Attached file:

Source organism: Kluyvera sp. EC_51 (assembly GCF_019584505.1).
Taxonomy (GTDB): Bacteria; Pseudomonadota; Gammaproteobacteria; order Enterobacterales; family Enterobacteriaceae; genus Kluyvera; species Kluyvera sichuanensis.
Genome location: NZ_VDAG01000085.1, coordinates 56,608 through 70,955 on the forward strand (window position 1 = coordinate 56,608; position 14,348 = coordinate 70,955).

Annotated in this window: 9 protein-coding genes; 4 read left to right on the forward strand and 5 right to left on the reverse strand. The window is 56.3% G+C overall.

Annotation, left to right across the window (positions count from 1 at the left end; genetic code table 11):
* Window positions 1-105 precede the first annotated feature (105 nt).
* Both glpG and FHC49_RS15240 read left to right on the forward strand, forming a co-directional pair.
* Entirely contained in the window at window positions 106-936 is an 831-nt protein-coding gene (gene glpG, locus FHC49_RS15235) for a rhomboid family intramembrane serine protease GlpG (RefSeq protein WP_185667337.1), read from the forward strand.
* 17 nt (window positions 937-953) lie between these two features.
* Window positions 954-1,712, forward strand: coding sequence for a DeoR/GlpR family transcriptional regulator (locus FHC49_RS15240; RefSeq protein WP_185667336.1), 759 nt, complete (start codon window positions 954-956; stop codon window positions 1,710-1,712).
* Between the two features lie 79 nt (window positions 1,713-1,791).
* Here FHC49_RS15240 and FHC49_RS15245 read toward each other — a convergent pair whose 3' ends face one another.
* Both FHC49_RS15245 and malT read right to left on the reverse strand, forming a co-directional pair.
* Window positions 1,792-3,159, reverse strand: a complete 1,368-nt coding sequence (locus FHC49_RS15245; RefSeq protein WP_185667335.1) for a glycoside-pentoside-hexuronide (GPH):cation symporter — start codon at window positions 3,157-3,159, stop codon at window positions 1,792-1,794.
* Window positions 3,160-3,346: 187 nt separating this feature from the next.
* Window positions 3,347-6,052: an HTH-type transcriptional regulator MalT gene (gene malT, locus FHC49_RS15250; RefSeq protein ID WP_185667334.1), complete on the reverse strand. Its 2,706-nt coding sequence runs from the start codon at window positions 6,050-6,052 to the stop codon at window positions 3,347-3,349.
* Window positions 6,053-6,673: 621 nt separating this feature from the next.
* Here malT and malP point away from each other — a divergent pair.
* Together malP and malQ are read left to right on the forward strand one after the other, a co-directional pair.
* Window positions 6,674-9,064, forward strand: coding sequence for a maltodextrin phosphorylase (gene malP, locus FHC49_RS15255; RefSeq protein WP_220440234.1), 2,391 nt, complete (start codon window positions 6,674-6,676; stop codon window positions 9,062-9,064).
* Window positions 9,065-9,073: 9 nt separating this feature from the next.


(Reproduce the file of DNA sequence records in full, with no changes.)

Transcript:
Source organism: Kluyvera sp. EC_51 (assembly GCF_019584505.1).
Taxonomy (GTDB): Bacteria; Pseudomonadota; Gammaproteobacteria; order Enterobacterales; family Enterobacteriaceae; genus Kluyvera; species Kluyvera sichuanensis.
Genome location: NZ_VDAG01000085.1, coordinates 56,608 through 70,955 on the forward strand (window position 1 = coordinate 56,608; position 14,348 = coordinate 70,955).

Annotated in this window: 9 protein-coding genes; 4 read left to right on the forward strand and 5 right to left on the reverse strand. The window is 56.3% G+C overall.

Annotation, left to right across the window (positions count from 1 at the left end; genetic code table 11):
* Window positions 1-105 precede the first annotated feature (105 nt).
* Both glpG and FHC49_RS15240 read left to right on the forward strand, forming a co-directional pair.
* Entirely contained in the window at window positions 106-936 is an 831-nt protein-coding gene (gene glpG, locus FHC49_RS15235) for a rhomboid family intramembrane serine protease GlpG (RefSeq protein WP_185667337.1), read from the forward strand.
* 17 nt (window positions 937-953) lie between these two features.
* Window positions 954-1,712, forward strand: coding sequence for a DeoR/GlpR family transcriptional regulator (locus FHC49_RS15240; RefSeq protein WP_185667336.1), 759 nt, complete (start codon window positions 954-956; stop codon window positions 1,710-1,712).
* Between the two features lie 79 nt (window positions 1,713-1,791).
* Here FHC49_RS15240 and FHC49_RS15245 read toward each other — a convergent pair whose 3' ends face one another.
* Both FHC49_RS15245 and malT read right to left on the reverse strand, forming a co-directional pair.
* Window positions 1,792-3,159, reverse strand: a complete 1,368-nt coding sequence (locus FHC49_RS15245; RefSeq protein WP_185667335.1) for a glycoside-pentoside-hexuronide (GPH):cation symporter — start codon at window positions 3,157-3,159, stop codon at window positions 1,792-1,794.
* Window positions 3,160-3,346: 187 nt separating this feature from the next.
* Window positions 3,347-6,052: an HTH-type transcriptional regulator MalT gene (gene malT, locus FHC49_RS15250; RefSeq protein ID WP_185667334.1), complete on the reverse strand. Its 2,706-nt coding sequence runs from the start codon at window positions 6,050-6,052 to the stop codon at window positions 3,347-3,349.
* Window positions 6,053-6,673: 621 nt separating this feature from the next.
* Here malT and malP point away from each other — a divergent pair.
* Together malP and malQ are read left to right on the forward strand one after the other, a co-directional pair.
* Window positions 6,674-9,064, forward strand: coding sequence for a maltodextrin phosphorylase (gene malP, locus FHC49_RS15255; RefSeq protein WP_220440234.1), 2,391 nt, complete (start codon window positions 6,674-6,676; stop codon window positions 9,062-9,064).
* Window positions 9,065-9,073: 9 nt separating this feature from the next.